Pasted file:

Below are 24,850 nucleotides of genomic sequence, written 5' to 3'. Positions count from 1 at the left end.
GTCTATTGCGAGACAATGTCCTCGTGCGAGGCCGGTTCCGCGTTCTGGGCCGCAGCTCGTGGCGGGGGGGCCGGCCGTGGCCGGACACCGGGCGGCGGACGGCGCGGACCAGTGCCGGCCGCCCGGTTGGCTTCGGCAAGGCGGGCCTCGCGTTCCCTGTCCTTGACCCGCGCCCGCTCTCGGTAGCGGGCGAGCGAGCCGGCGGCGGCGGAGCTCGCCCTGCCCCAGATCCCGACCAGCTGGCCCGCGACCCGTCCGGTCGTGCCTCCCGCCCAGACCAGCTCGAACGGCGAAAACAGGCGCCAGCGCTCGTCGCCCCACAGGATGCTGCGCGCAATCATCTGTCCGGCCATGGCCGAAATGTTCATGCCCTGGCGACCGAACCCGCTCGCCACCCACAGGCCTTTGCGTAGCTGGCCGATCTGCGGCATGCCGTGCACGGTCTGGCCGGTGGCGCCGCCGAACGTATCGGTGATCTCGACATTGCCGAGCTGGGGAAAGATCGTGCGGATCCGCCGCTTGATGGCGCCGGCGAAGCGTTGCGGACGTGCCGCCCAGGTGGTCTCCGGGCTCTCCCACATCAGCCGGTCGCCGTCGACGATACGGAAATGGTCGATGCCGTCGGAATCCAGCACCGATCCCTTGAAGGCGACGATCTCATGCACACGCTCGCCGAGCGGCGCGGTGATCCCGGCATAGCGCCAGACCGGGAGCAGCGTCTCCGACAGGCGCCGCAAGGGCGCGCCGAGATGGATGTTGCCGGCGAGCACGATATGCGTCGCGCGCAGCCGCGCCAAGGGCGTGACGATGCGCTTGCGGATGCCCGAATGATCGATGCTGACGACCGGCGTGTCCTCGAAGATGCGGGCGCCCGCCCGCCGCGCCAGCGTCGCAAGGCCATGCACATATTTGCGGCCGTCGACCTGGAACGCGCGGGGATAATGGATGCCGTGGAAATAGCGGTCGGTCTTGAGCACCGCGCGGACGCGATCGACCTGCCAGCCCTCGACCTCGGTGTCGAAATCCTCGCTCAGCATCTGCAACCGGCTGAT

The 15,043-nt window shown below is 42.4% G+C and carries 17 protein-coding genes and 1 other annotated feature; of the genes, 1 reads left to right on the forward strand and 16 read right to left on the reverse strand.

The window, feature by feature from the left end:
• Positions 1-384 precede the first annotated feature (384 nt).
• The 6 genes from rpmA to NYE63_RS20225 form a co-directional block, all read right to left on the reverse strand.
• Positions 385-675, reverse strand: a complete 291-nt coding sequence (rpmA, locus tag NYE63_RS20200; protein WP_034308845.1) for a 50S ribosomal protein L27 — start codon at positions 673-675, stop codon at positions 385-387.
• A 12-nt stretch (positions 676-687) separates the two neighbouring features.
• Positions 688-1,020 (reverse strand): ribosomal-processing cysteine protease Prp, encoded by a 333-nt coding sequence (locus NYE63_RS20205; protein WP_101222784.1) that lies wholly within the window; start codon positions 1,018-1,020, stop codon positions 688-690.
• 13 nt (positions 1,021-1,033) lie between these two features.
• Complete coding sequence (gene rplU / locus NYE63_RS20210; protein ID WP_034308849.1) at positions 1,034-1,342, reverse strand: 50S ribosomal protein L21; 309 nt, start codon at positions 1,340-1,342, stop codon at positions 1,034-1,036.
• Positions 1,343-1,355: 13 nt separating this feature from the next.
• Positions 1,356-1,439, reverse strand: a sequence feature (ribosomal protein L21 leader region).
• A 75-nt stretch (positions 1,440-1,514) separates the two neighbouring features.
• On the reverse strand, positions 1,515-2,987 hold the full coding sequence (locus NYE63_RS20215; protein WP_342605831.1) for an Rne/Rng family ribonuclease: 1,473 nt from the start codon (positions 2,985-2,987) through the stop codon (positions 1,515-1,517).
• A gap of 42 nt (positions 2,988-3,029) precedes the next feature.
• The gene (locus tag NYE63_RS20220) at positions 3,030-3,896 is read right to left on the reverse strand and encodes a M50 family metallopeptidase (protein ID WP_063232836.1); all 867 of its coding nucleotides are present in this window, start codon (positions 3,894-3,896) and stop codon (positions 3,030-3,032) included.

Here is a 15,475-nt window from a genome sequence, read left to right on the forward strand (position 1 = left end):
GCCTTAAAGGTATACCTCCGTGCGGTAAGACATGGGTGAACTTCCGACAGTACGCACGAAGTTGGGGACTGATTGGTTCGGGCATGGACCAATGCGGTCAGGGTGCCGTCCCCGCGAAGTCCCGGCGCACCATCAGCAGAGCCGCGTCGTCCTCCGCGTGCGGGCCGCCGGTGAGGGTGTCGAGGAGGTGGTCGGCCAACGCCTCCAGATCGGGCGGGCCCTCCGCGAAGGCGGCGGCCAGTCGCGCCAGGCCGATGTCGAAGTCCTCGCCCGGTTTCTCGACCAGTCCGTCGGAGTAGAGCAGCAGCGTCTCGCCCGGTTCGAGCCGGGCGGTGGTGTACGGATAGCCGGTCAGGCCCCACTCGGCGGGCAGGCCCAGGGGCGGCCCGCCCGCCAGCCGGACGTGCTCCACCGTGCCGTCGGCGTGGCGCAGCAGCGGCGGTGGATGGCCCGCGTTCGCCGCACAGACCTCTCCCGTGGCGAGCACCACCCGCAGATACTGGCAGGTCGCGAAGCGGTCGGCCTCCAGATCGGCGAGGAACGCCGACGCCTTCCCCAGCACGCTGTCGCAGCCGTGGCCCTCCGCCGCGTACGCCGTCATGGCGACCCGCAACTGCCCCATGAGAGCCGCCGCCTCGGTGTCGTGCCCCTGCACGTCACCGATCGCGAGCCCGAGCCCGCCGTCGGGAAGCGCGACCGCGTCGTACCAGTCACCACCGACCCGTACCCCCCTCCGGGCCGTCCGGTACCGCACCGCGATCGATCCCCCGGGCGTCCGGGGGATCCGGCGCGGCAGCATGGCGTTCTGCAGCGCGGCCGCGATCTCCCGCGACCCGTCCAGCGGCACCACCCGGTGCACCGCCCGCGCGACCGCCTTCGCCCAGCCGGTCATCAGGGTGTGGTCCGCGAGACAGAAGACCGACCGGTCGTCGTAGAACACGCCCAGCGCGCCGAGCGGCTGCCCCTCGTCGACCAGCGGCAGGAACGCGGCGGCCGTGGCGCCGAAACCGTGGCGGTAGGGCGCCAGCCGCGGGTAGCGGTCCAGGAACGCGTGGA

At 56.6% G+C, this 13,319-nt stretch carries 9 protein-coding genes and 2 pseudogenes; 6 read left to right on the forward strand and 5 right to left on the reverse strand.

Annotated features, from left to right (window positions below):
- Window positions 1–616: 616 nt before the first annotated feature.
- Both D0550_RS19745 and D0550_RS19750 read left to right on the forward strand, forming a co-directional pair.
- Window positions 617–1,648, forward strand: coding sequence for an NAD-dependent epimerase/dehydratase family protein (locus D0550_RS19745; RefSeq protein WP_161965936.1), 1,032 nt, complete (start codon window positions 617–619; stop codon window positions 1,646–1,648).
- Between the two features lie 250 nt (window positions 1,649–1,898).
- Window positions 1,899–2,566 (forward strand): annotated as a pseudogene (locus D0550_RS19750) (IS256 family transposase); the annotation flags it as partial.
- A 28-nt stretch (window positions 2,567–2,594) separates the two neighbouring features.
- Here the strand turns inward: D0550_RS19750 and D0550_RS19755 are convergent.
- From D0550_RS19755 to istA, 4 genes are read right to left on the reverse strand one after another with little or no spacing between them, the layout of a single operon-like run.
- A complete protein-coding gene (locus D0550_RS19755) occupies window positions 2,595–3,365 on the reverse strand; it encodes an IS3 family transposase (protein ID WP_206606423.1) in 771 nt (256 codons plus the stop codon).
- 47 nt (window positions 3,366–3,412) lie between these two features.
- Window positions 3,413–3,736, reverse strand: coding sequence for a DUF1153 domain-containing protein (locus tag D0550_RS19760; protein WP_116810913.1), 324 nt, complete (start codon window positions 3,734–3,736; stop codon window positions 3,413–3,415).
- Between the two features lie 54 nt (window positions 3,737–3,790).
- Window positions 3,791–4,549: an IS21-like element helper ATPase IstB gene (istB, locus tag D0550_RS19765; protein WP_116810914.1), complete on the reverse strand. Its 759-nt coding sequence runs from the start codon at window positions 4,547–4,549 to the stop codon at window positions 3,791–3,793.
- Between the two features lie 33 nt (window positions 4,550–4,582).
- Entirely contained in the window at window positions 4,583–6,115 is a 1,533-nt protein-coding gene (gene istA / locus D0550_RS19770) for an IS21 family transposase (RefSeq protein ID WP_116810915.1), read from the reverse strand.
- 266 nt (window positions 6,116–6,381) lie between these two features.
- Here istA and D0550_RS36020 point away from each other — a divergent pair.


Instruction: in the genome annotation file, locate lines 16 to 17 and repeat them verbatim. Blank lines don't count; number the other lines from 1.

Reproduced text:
• A gap of 42 nt (positions 2,988-3,029) precedes the next feature.
• The gene (locus tag NYE63_RS20220) at positions 3,030-3,896 is read right to left on the reverse strand and encodes a M50 family metallopeptidase (protein ID WP_063232836.1); all 867 of its coding nucleotides are present in this window, start codon (positions 3,894-3,896) and stop codon (positions 3,030-3,032) included.